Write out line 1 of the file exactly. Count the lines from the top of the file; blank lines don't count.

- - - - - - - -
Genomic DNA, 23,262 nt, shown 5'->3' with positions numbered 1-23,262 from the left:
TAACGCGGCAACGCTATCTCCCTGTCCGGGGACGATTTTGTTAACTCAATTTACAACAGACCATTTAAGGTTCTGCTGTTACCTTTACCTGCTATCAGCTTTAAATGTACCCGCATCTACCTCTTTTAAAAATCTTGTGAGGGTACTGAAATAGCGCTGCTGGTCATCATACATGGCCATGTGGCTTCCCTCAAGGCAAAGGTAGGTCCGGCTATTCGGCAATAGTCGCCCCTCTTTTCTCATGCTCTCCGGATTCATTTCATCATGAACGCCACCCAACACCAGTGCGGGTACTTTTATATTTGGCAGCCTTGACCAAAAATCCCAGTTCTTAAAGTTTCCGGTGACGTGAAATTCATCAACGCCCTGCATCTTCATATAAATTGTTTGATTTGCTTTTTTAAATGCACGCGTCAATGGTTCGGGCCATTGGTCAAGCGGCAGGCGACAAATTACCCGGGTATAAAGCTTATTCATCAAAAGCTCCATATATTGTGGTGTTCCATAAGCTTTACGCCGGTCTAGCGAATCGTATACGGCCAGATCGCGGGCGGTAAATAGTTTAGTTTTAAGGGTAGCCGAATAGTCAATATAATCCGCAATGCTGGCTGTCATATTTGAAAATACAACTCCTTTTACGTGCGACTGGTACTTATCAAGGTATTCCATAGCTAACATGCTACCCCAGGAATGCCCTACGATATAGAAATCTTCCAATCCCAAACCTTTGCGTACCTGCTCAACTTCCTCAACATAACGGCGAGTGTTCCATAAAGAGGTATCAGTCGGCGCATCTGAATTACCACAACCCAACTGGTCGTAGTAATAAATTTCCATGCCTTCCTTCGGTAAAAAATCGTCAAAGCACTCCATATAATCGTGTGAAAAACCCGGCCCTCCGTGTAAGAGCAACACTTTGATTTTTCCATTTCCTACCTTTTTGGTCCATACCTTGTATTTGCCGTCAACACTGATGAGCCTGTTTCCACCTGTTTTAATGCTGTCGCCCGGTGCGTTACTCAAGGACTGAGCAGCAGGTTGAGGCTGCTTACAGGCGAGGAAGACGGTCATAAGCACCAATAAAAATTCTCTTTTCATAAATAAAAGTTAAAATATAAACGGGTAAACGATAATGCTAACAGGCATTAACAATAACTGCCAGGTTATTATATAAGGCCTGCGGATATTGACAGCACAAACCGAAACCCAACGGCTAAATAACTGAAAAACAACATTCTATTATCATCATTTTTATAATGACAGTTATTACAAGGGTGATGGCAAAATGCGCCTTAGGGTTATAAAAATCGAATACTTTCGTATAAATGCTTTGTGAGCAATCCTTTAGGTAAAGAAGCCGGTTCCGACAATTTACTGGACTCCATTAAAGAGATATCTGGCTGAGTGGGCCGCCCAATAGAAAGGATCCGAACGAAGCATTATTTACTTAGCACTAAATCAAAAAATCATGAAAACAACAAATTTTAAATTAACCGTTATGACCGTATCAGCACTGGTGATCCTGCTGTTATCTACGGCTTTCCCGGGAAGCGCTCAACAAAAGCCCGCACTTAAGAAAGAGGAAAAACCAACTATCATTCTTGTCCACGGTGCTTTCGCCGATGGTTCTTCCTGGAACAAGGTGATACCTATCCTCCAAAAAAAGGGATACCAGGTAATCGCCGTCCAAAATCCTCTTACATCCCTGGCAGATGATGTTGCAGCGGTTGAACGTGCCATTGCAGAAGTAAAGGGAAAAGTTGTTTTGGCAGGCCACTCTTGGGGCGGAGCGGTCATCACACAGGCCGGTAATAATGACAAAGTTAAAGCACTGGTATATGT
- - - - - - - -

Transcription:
Genomic DNA, 23,262 nt, shown 5'->3' with positions numbered 1-23,262 from the left: